Noah the movie

I’ve just come back from watching Russell Crowe’s latest movie called Noah.

What do I think in one word? I can’t.  There are many words that can be used to describe this film, and I’m going to give it a go.

If you want to see a more Biblical account, go and watch the Hanna Barbera version.

Have a watch of this modern day trailer first.

It’s being hailed as “Big, Bold and Beautiful as the Biblical story that inspired it” and I would have to disagree.

There are going to be spoilers in this review too.

Firstly, if you are looking for an accurate Biblical interpretation of the Genesis Flood account, this is not the movie for you, and you will struggle to find appreciation of it.

Nowhere is the word “God” mentioned, only “Creator”. Now while I recognise that there are many people groups in the world that have their own ‘flood’ story, they all lead back to the Biblical account in some form, with some only having small elements of the account. The book of Esther also doesn’t have the word God in it either, but, that is a different story all together of how God saved his people. Throughout the film Noah was ‘spoken’ to – or at least in visions, through dreams, or just looking at the clouds and getting a revelation, rather than “God said to Noah“. Unfortunately there was no actual dialogue where God actually spoke to Noah, nor any background information on what was going on, as to why the world was destroyed.

I support creative license, and I think it’s a good thing to have a bit and show characters how they really are, and how they interact with each other, but I truly think this movie has taken it a little too far.

This movie is “inspired” by the Biblical Flood story, however I wonder why, if you were going to create a movie as epic as this, that you wouldn’t want to make it as true to the original story as possible, it seems to be a bit of a waste of resources.

This film will probably upset Christians, and confuse those who don’t know the Biblical story, and if you have a weak understanding of things of the flood, this will just help distort your views even further.

The movie started with explaining something known as “Watchers”, which can be paralleled with fallen angels, or even less loosely (in the film) connected to the Nephilim, but they are also a very long way from them too.

These “Watchers” were said to have come from the Creator, but for some reason they went to earth and the Creator wanted to torture them, and they landed in mud, crawled out, the mud turned to stone, and so we get these weird rock creatures that are almost something out of Narnia or Lord of the Rings, or even Transformers, which want to help the human race. This is not Biblical, and opens the way for poetic license. Strangely enough, it’s a long poem – of 2 hours.

Towards the end of the film, these Fallen Ones – the Watchers, look up to the sky and say “Creator, forgive me”, before they commit suicide. Poetic.

When it came to build the Ark, these Watchers wanted to help, and you seems them doing the work too – again, poetic.

There is a seed (which looked like a spikey seed) which had come from the Garden of Eden which was meant to be used to start the world after the flood too. Poetic.

The Minions get a mention… hmmm….

Creation is explained during the movie and given a quick 1-6 day walk-through, which I thought was a great thing, until I noticed that the creatures that are being described and visualised are walking you straight through the evolutionary cycle. You can’t have it both ways. Heresy.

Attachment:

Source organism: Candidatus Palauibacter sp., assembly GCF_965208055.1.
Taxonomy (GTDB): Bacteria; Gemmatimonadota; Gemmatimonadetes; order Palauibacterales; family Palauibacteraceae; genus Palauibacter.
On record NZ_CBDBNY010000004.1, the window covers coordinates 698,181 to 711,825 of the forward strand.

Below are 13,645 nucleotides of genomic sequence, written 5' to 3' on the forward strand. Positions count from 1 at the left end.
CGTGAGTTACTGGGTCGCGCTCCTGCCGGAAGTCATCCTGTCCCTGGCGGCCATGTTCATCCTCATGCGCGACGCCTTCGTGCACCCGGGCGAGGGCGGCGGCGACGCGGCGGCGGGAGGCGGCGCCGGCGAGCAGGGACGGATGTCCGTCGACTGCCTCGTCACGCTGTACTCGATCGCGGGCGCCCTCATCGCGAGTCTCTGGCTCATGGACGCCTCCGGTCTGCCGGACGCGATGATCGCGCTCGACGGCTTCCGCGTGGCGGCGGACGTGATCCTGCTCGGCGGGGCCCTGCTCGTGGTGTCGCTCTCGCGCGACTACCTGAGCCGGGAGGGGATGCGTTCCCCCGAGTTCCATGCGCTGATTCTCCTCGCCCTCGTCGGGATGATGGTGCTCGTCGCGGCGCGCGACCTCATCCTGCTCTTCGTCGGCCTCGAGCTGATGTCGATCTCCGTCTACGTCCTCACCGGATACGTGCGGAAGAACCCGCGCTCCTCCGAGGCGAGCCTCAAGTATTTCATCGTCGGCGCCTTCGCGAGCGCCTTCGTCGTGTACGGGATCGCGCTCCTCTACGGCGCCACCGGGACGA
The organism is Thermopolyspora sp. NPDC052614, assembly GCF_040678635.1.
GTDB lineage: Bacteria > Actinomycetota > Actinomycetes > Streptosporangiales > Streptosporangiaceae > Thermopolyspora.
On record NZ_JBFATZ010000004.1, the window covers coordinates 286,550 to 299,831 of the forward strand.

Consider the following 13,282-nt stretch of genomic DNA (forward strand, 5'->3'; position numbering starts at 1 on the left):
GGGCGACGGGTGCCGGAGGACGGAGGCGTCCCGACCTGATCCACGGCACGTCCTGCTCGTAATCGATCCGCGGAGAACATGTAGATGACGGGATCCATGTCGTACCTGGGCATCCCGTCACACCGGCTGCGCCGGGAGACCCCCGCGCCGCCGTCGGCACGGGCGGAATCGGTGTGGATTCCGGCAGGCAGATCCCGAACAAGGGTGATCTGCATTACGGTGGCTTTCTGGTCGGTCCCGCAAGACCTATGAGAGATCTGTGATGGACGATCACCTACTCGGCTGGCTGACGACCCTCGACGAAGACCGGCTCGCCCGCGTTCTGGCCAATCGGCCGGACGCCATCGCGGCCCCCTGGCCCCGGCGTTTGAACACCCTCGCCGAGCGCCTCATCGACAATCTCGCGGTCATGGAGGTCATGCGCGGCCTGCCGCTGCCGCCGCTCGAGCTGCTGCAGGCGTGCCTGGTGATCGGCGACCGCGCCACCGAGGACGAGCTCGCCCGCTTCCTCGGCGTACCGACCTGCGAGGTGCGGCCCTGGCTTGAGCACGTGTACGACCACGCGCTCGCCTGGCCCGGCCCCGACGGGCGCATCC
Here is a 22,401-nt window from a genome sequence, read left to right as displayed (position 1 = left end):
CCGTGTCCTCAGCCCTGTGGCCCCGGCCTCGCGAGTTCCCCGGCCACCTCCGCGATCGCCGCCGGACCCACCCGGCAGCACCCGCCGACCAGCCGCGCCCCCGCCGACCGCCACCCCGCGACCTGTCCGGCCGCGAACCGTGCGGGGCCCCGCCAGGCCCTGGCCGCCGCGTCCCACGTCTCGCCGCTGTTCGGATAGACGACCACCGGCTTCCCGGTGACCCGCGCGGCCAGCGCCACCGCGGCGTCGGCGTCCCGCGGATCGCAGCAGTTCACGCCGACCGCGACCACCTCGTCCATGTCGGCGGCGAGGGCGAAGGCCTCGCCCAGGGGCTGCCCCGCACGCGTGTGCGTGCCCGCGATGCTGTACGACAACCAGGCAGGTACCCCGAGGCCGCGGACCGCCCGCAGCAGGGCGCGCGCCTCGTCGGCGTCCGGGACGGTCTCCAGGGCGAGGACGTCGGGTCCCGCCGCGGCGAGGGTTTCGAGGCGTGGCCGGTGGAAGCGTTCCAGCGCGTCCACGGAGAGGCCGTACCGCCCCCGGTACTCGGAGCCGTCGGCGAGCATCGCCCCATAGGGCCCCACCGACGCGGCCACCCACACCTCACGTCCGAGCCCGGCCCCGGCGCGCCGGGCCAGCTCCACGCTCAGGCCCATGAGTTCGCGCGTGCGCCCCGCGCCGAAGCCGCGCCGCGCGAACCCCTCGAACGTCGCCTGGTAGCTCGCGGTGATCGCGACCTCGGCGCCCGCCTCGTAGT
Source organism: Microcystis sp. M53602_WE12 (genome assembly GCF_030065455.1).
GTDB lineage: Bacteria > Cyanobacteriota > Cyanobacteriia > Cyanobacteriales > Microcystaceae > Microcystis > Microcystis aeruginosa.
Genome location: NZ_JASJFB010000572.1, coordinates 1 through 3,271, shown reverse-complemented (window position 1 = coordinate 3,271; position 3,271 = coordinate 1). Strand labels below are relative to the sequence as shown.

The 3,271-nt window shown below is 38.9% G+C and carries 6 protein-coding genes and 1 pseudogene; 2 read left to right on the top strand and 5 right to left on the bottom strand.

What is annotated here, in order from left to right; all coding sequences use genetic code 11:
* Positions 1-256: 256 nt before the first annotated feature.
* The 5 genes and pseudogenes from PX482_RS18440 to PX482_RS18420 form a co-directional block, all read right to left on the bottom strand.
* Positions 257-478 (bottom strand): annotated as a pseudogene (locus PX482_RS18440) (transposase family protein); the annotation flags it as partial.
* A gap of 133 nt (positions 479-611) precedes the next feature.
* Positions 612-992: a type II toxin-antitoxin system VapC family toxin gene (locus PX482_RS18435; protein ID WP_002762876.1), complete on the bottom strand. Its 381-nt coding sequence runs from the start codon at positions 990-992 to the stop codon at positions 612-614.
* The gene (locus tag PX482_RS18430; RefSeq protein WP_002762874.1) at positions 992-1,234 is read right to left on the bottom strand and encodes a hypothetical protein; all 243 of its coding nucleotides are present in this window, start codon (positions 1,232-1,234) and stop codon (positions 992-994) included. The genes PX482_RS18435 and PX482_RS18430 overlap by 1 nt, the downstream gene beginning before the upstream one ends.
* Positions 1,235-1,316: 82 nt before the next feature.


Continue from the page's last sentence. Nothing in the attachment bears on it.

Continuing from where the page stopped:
The character of Noah was and interesting one. He was portrayed as a having a mean spirit, he was murderous and cold. I even saw one reviewer suggest it made him as a “homicidal maniac”. He also came across as the ultimate greenie as well, wanting to save the animals, because they were the innocent ones in all of this.

In Genesis 6, it talks about Noah, “These are the generations of Noah: Noah was a just man and perfect in his generations, and Noah walked with God.”, just like Enoch, who “walked with God”. One would assume that he was a good and upright guy, not necessarily portrayed in the same way the movie suggested. Do a quick search on those who “walked with God”, there aren’t many; just those who lived and then died.

There are some good special effects, but most of the movie is CG, and there were moments of humour, but not many. Most of the humorous parts were either from a grandparent in the film talking about getting some berries, or when things were being shown that were just so ridiculous we were laughing at them. There were even some weird mystical light balls, which just seemed weird.

A snake skin was also used to symbolise passing on the birthright to children, which considering there were numerous unexplained flashbacks to a snake, a fruit and a tree, didn’t really make too much sense either.

Apparently there was a stow-away on the boat too from the line of Cain, which Ham was secretly feeding, who got killed in the end.

There was one part that was correct at the end, where Noah had a few too many wines and ended up being found naked by Ham, but fortunately Shem and Japheth covered him up.

Officially there were 8 on the boat. In this movie there were 6 (not including the stowaway), because Noah’s 3 sons were all married, yet in the film, there were still young, and not all had wives.

There were plenty of Biblical inaccuracies and lots of poetical license. The problem is they started with an idea from the Bible and rewrote the story to be very loosely based on it.

I don’t have any plans to watch it again, but if you do, go and read the Biblical account of the story and get to know the true version, not the Hollywood one.

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